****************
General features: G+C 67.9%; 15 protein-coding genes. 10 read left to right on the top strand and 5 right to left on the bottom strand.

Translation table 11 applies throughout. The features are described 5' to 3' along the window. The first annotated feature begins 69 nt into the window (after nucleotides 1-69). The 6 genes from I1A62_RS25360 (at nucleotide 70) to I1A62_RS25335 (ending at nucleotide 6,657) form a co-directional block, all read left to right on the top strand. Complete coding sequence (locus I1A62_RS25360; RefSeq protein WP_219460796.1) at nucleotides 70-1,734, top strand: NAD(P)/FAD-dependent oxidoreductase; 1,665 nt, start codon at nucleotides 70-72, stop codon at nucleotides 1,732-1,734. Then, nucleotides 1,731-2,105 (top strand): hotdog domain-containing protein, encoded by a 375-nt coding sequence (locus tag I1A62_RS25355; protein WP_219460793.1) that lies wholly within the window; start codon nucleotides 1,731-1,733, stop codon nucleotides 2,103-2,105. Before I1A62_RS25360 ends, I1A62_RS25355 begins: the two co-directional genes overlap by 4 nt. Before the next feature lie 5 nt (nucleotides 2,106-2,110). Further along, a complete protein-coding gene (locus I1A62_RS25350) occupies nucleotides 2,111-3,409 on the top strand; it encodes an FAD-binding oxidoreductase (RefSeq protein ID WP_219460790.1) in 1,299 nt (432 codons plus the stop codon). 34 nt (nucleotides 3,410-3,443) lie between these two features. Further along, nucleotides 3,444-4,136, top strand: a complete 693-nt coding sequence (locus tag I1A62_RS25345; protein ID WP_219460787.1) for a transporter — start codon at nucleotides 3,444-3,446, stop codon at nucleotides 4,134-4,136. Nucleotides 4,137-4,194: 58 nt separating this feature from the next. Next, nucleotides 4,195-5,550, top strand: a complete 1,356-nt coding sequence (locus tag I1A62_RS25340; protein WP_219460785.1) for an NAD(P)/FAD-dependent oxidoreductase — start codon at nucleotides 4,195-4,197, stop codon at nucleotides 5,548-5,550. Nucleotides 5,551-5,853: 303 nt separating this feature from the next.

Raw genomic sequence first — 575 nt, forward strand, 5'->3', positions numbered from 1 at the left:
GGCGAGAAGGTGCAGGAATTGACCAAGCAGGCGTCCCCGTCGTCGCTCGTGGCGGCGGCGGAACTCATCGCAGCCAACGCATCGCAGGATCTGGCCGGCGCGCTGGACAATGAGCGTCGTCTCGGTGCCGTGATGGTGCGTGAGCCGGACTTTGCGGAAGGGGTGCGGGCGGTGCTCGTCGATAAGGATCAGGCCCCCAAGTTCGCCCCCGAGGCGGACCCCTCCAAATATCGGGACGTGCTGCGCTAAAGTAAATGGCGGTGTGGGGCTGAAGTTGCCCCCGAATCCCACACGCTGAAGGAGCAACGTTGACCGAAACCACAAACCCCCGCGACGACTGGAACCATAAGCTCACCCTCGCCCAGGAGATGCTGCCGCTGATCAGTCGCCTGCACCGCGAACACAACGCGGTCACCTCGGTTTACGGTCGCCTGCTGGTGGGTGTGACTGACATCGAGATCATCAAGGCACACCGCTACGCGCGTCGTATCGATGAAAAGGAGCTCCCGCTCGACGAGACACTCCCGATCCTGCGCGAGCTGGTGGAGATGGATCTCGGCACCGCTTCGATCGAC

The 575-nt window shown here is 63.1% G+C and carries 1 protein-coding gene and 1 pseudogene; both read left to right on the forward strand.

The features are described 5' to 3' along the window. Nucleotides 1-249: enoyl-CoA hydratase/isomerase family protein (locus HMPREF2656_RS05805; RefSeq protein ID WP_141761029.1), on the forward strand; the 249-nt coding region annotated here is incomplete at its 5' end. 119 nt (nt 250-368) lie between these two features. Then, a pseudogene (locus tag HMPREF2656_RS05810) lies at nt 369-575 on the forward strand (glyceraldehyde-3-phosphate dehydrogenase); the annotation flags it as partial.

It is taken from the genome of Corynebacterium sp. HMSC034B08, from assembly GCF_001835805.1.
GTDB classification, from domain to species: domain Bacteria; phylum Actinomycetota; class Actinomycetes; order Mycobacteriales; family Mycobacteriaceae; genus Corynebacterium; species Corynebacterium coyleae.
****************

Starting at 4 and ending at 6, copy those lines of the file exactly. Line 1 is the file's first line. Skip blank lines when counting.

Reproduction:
GGCGAGAAGGTGCAGGAATTGACCAAGCAGGCGTCCCCGTCGTCGCTCGTGGCGGCGGCGGAACTCATCGCAGCCAACGCATCGCAGGATCTGGCCGGCGCGCTGGACAATGAGCGTCGTCTCGGTGCCGTGATGGTGCGTGAGCCGGACTTTGCGGAAGGGGTGCGGGCGGTGCTCGTCGATAAGGATCAGGCCCCCAAGTTCGCCCCCGAGGCGGACCCCTCCAAATATCGGGACGTGCTGCGCTAAAGTAAATGGCGGTGTGGGGCTGAAGTTGCCCCCGAATCCCACACGCTGAAGGAGCAACGTTGACCGAAACCACAAACCCCCGCGACGACTGGAACCATAAGCTCACCCTCGCCCAGGAGATGCTGCCGCTGATCAGTCGCCTGCACCGCGAACACAACGCGGTCACCTCGGTTTACGGTCGCCTGCTGGTGGGTGTGACTGACATCGAGATCATCAAGGCACACCGCTACGCGCGTCGTATCGATGAAAAGGAGCTCCCGCTCGACGAGACACTCCCGATCCTGCGCGAGCTGGTGGAGATGGATCTCGGCACCGCTTCGATCGAC

The 575-nt window shown here is 63.1% G+C and carries 1 protein-coding gene and 1 pseudogene; both read left to right on the forward strand.

The features are described 5' to 3' along the window. Nucleotides 1-249: enoyl-CoA hydratase/isomerase family protein (locus HMPREF2656_RS05805; RefSeq protein ID WP_141761029.1), on the forward strand; the 249-nt coding region annotated here is incomplete at its 5' end. 119 nt (nt 250-368) lie between these two features. Then, a pseudogene (locus tag HMPREF2656_RS05810) lies at nt 369-575 on the forward strand (glyceraldehyde-3-phosphate dehydrogenase); the annotation flags it as partial.